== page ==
row2k Features
Pain is Forever (and that's a good thing)
January 15, 2015
Ed Hewitt

Ambrose Puttmann of the USA Men's Sweep camp during the last 500 of VO2 Max 2k test on the erg.

Pain is your friend; and helps you make friends to boot.  

Rowing teams can be made up of large numbers of tremendously diverse folks - people from different backgrounds, with different pasts and dramatically different futures; people with tremendously varied senses of humor, both in degree and type; art historians and math majors; folks from way up and well down the economic ladder; folks from all over the political spectrum; extroverts and introverts (this one for sure, whew), and more.

In many respects, there is no way all these people should get along; but somehow the sport makes it possible.  In fact, when many rowers think back on their rowing days, or get together again with their rowing friends, they remark on how easily they fall back into familiar routines, how well they get along despite having almost nothing in common but having rowed together for a bit when they were young.  It can be a bond that lasts forever.

What makes them stick together despite there being no apparent reason for them to do so?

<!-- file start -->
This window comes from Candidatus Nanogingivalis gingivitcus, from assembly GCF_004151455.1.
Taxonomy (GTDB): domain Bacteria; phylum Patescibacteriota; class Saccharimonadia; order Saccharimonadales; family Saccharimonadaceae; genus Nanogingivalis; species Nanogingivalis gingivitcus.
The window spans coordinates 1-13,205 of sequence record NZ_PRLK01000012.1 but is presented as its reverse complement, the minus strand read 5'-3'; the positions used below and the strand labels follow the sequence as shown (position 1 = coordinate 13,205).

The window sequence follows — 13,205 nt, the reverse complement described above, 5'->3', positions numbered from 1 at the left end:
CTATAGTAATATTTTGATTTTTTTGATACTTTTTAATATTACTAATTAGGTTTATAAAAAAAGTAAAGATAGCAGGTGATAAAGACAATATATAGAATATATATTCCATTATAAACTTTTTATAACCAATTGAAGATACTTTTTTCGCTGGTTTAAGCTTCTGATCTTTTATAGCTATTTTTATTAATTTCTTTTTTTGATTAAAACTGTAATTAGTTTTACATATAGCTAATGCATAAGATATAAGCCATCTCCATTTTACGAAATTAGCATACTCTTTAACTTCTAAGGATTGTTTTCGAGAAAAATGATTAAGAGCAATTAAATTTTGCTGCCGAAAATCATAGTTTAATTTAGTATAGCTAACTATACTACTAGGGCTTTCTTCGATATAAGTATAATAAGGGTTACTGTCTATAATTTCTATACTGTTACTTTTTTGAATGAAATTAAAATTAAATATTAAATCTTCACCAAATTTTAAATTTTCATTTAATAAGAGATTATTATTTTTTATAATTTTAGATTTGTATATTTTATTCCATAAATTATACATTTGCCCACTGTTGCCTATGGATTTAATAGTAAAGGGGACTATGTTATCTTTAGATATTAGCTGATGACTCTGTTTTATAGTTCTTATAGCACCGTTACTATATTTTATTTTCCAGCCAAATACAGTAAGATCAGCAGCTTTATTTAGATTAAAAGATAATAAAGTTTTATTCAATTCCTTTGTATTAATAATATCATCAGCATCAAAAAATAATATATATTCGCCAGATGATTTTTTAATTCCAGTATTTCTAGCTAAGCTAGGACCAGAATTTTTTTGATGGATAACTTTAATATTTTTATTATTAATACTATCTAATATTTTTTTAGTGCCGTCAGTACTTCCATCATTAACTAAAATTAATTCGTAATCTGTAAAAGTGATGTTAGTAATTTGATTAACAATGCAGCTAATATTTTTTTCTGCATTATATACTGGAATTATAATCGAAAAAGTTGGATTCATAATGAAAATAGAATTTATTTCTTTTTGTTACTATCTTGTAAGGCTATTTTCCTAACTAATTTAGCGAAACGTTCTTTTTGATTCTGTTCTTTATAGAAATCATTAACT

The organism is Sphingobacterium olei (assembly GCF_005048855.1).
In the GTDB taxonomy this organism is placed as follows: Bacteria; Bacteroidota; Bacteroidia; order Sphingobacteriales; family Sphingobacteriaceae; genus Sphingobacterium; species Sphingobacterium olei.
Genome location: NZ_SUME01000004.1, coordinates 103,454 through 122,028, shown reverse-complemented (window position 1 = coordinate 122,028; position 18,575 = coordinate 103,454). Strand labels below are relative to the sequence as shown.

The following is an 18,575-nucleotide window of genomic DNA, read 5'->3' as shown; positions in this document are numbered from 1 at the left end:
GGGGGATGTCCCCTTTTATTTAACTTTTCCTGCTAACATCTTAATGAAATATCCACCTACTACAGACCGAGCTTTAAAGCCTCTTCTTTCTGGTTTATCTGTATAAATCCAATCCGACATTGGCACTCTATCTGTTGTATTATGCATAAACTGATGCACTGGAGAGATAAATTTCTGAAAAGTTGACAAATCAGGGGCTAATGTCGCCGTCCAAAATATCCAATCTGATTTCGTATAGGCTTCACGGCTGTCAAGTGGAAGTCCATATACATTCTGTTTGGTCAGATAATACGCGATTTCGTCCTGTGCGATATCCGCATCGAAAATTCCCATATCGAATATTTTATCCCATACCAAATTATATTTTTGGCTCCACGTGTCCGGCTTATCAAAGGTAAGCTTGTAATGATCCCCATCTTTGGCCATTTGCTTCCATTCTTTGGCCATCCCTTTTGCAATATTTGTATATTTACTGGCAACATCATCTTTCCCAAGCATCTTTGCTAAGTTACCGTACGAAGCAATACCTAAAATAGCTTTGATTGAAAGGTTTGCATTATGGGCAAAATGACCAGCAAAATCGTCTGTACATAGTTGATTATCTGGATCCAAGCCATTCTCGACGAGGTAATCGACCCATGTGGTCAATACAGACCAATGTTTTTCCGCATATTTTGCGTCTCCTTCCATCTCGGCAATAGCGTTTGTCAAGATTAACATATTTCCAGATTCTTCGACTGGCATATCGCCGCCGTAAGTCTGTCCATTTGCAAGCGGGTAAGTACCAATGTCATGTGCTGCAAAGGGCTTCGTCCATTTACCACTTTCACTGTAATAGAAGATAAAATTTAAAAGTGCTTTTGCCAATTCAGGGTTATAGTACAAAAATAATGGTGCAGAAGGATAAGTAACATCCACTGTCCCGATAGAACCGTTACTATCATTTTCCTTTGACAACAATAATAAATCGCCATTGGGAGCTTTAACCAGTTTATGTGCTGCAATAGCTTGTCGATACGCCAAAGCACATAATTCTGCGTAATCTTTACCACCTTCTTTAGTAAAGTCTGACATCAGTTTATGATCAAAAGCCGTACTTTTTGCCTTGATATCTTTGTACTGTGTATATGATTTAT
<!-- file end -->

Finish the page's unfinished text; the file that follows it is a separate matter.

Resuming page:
It turns out it might be the one thing they truly shared in common during those rowing outings, and one that many of us already suspected was at the root of the miracle that is a rowing team:


According to Pain Really Does Make Us Gain by New Yorker writer Maria Konnikova, the experience of pain, and especially the shared experience of pain, does draw us closer together.  "Pain, (social psychologist Brock Bastian) found, seems to play a central role in a group experience in a way that a pleasurable or neutral bonding experience simply doesn't."  

Not only does it draw people closer together, but the article states that pain can make "us focus, to the exclusion of everything else, in a way that no other experience quite does."  

And it makes everything else better, too, Bastian found: "a painful experience enhanced the enjoyment of a subsequent activity, on both an emotional and a physiological level."

Well worth a read for connoisseurs of pain, which certainly describes many of us in the rowing community.

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